The Maritime History of the Great Lakes
British Whig (Kingston, ON), 28 Aug 1906

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p.2 Up the Rideau - full column of description; reads like a tourist advert. [Watertown, N.Y., Standard]

Picton Prospering - ....The S.S. Lloyd S. Porter is in the harbor unloading coal for the water works. The schooner W.J. Jamieson is lying idle in port. A small sloop arrived this morning from Deseronto with lumber for Lake & Killop....


Crawford's: the schooner Lizzie Metzner cleared for Fairhaven this afternoon.

Craig's: the steamers Alexandria and Waterlily down last night; Missisquoi from Brockville today.

Swift's: the steamers Kingston down and up; Rideau Queen from Ottawa tonight; Hamilton up; Caspian from Charlotte and return.

The tug Curlew, of the George Hall fleet, has been sold at Ogdensburg to Port Arthur parties. She was originally a pleasure boat, was converted into a tug, and has been idle for several years.

It is officially announced by the R. & O. people that the new steamer being built for the company for the Prescott-Montreal route, and which was to have been delivered to the company for this summer's traffic, will not go into service before June 1907. In 1907 the company will also have in commission a sister boat to the steamer Montreal, between Montreal and Quebec.



Crew of Vessel Deserted and Starving.

[Toronto Globe]

A strange story of two sailors being deserted and starving in a schooner on Toronto Bay was brought into the detective office last night. W.J. Hohlstein, 421 Richmond street, Buffalo and L.R. Hubbell, 711 Spadina avenue, while canoeing on the bay in the evening, were attracted towards a strange craft which carried no lights. Upon coming closer the canoeists said they were hailed by a sailor, who begged for assistance. He claimed that he and his shipmate, who could speak no English, had subsisted since Saturday on nothing but potatoes.

According to a letter which the sailor desired forwarded to the police authorities, the schooner was the Fleetwing of Charlotte, N.Y. They had left that port on August 23rd, but had been caught in the storm, and ran into Toronto Bay early last Saturday morning. On the afternoon of that day the captain and his wife took the lifeboat together with all the provisions, and went ashore. The instructions of the officer were to the effect that the two men should stay with the vessel until the owner came to claim his property. There was no oil, continued the letter, for the lanterns, while provisions were running short. The letter was signed Frank A. Sauers. Messrs. Hohlstein and Hubbell stated that Sauers had said he had seen nothing further of the captain, nor did he even know his name or who owned the vessel.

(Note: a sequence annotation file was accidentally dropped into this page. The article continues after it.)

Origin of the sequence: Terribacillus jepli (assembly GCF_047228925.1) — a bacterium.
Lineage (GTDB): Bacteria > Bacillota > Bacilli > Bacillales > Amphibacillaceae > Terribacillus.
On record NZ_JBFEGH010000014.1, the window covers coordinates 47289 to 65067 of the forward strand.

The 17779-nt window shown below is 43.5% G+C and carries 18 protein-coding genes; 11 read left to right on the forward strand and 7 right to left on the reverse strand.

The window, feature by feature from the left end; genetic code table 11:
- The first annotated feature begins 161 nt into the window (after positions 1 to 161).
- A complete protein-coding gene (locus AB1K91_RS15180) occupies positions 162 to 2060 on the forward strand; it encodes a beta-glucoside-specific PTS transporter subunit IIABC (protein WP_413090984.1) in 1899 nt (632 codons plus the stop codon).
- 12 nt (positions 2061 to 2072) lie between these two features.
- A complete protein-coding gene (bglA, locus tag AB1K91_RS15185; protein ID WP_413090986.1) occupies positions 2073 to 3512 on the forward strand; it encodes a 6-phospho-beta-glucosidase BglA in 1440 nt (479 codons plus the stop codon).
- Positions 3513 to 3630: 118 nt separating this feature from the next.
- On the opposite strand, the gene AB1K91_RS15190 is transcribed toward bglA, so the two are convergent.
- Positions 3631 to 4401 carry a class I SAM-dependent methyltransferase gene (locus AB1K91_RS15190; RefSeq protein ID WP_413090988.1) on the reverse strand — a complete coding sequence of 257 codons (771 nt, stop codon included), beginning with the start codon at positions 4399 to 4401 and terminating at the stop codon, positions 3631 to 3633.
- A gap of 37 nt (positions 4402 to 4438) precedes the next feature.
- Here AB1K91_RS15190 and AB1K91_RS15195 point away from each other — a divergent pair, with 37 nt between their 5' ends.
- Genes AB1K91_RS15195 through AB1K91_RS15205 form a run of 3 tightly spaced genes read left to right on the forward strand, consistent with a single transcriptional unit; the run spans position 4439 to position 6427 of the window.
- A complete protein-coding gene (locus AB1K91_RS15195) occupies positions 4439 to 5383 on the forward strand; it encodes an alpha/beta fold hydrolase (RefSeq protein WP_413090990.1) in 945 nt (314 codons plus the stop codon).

The schooner, according to the canoeists, was anchored near Centre Island. After leaving the police officials they purchased provisions for the hungry sailors. Efforts were made by others to reach the Fleetwing last night, but were without avail.

Owned In Trenton.

The schooner Fleetwing was formerly owned in Kingston, having carried coal here for many years. She was purchased last spring by Trenton parties.



Capt. Thomas Donnelly, marine expert, has completed a very busy fortnight. He handled the Ogilvie Mill deal at Montreal, disposing of 194,000 bushels of wheat to James Richardson & Sons of this city. He surveyed the steamer Wahcondah, which is undergoing repairs on Collingwood dry dock, with eight plates torn off her bottom, and twenty-four frames injured, as the result of striking in Lachine lake. For ten days recently, he was at the Galop rapids, where the barges Valencia and Jett were ashore. He also overlooked the steamer Neepawah, which struck in the north channel, near Cardinal, damaging part of cargo, and greatly injuring her hull. This steamer will be docked at Collingwood for repairs.

Capt. Donnelly leaves tomorrow for Welland, to settle the loss occasioned by the Lloyd S. Porter striking a barge in the Welland Canal. At the end of the week, he meets the underwriters on the steamer John B. Cowle, at Toronto. This latter steamer is the one which ran into the steamer Erin, occasioning the loss of five lives. A settlement is hoped for.

Burned - Passengers Saved - Detroit, Aug. 28th - The steamer Charles A. Eddy, Cleveland, bound from Ashland, Wis., to Cleveland, caught fire about two o'clock this morning, off Port Sanilac, Lake Huron. Twenty-six passengers, beside the crew, were rescued. The boat is a total loss.

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28 Aug 1906
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  • Ontario, Canada
    Latitude: 44.22976 Longitude: -76.48098
Rick Neilson
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pd [more details]
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Public domain: Copyright has expired according to the applicable Canadian or American laws. No restrictions on use.
Maritime History of the Great Lakes
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British Whig (Kingston, ON), 28 Aug 1906